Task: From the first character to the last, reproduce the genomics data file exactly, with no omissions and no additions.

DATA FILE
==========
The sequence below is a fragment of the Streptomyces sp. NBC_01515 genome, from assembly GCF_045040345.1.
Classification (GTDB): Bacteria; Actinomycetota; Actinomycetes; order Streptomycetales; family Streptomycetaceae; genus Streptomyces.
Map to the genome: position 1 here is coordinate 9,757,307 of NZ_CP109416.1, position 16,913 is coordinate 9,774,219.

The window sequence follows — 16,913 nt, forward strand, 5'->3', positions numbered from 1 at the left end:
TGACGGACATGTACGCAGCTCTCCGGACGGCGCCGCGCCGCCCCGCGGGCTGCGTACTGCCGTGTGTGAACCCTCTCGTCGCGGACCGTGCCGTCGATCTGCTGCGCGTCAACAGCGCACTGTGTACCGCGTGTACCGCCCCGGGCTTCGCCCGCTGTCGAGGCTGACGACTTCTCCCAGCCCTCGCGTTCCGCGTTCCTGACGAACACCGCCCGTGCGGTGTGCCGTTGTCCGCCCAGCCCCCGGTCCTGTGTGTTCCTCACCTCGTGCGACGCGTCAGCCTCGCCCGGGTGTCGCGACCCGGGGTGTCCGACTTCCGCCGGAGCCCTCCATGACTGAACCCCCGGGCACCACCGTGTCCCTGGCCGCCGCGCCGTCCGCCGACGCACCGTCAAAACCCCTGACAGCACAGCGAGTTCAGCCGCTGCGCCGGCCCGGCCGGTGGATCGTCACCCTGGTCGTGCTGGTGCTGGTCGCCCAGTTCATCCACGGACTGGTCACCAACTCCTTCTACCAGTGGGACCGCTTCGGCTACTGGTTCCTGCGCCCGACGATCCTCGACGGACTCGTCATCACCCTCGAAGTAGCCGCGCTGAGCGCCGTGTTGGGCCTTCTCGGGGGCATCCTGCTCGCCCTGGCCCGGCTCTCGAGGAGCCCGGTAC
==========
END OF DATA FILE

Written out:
The sequence below is a fragment of the Streptomyces sp. NBC_01515 genome, from assembly GCF_045040345.1.
Classification (GTDB): Bacteria; Actinomycetota; Actinomycetes; order Streptomycetales; family Streptomycetaceae; genus Streptomyces.
Map to the genome: position 1 here is coordinate 9,757,307 of NZ_CP109416.1, position 16,913 is coordinate 9,774,219.

The window sequence follows — 16,913 nt, forward strand, 5'->3', positions numbered from 1 at the left end:
TGACGGACATGTACGCAGCTCTCCGGACGGCGCCGCGCCGCCCCGCGGGCTGCGTACTGCCGTGTGTGAACCCTCTCGTCGCGGACCGTGCCGTCGATCTGCTGCGCGTCAACAGCGCACTGTGTACCGCGTGTACCGCCCCGGGCTTCGCCCGCTGTCGAGGCTGACGACTTCTCCCAGCCCTCGCGTTCCGCGTTCCTGACGAACACCGCCCGTGCGGTGTGCCGTTGTCCGCCCAGCCCCCGGTCCTGTGTGTTCCTCACCTCGTGCGACGCGTCAGCCTCGCCCGGGTGTCGCGACCCGGGGTGTCCGACTTCCGCCGGAGCCCTCCATGACTGAACCCCCGGGCACCACCGTGTCCCTGGCCGCCGCGCCGTCCGCCGACGCACCGTCAAAACCCCTGACAGCACAGCGAGTTCAGCCGCTGCGCCGGCCCGGCCGGTGGATCGTCACCCTGGTCGTGCTGGTGCTGGTCGCCCAGTTCATCCACGGACTGGTCACCAACTCCTTCTACCAGTGGGACCGCTTCGGCTACTGGTTCCTGCGCCCGACGATCCTCGACGGACTCGTCATCACCCTCGAAGTAGCCGCGCTGAGCGCCGTGTTGGGCCTTCTCGGGGGCATCCTGCTCGCCCTGGCCCGGCTCTCGAGGAGCCCGGTAC